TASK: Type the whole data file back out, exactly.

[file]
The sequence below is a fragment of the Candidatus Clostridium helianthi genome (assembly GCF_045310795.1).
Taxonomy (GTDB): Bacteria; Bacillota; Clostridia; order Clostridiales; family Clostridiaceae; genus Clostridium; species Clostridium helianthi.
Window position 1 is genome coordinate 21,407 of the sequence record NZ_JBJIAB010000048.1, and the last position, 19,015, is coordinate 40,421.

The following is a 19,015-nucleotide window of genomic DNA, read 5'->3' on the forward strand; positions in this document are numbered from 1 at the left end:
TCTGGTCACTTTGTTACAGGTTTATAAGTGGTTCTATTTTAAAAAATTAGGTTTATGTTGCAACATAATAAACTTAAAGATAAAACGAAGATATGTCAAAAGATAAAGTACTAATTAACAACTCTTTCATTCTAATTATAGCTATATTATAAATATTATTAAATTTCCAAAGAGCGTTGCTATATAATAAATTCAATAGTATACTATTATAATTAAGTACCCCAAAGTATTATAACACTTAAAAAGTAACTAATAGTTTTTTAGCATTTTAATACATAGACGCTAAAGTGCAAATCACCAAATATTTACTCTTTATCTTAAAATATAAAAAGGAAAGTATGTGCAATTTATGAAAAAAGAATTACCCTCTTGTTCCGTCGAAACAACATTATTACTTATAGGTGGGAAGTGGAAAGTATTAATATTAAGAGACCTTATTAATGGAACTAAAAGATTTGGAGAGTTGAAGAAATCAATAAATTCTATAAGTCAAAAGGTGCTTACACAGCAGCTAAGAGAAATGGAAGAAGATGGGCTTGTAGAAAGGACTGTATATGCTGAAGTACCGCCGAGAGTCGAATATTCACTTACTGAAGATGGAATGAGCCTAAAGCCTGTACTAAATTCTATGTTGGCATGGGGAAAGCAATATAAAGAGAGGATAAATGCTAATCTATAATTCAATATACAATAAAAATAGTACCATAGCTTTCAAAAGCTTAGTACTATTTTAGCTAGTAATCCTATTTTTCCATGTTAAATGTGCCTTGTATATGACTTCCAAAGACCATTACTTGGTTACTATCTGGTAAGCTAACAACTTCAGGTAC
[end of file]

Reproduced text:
The sequence below is a fragment of the Candidatus Clostridium helianthi genome (assembly GCF_045310795.1).
Taxonomy (GTDB): Bacteria; Bacillota; Clostridia; order Clostridiales; family Clostridiaceae; genus Clostridium; species Clostridium helianthi.
Window position 1 is genome coordinate 21,407 of the sequence record NZ_JBJIAB010000048.1, and the last position, 19,015, is coordinate 40,421.

The following is a 19,015-nucleotide window of genomic DNA, read 5'->3' on the forward strand; positions in this document are numbered from 1 at the left end:
TCTGGTCACTTTGTTACAGGTTTATAAGTGGTTCTATTTTAAAAAATTAGGTTTATGTTGCAACATAATAAACTTAAAGATAAAACGAAGATATGTCAAAAGATAAAGTACTAATTAACAACTCTTTCATTCTAATTATAGCTATATTATAAATATTATTAAATTTCCAAAGAGCGTTGCTATATAATAAATTCAATAGTATACTATTATAATTAAGTACCCCAAAGTATTATAACACTTAAAAAGTAACTAATAGTTTTTTAGCATTTTAATACATAGACGCTAAAGTGCAAATCACCAAATATTTACTCTTTATCTTAAAATATAAAAAGGAAAGTATGTGCAATTTATGAAAAAAGAATTACCCTCTTGTTCCGTCGAAACAACATTATTACTTATAGGTGGGAAGTGGAAAGTATTAATATTAAGAGACCTTATTAATGGAACTAAAAGATTTGGAGAGTTGAAGAAATCAATAAATTCTATAAGTCAAAAGGTGCTTACACAGCAGCTAAGAGAAATGGAAGAAGATGGGCTTGTAGAAAGGACTGTATATGCTGAAGTACCGCCGAGAGTCGAATATTCACTTACTGAAGATGGAATGAGCCTAAAGCCTGTACTAAATTCTATGTTGGCATGGGGAAAGCAATATAAAGAGAGGATAAATGCTAATCTATAATTCAATATACAATAAAAATAGTACCATAGCTTTCAAAAGCTTAGTACTATTTTAGCTAGTAATCCTATTTTTCCATGTTAAATGTGCCTTGTATATGACTTCCAAAGACCATTACTTGGTTACTATCTGGTAAGCTAACAACTTCAGGTAC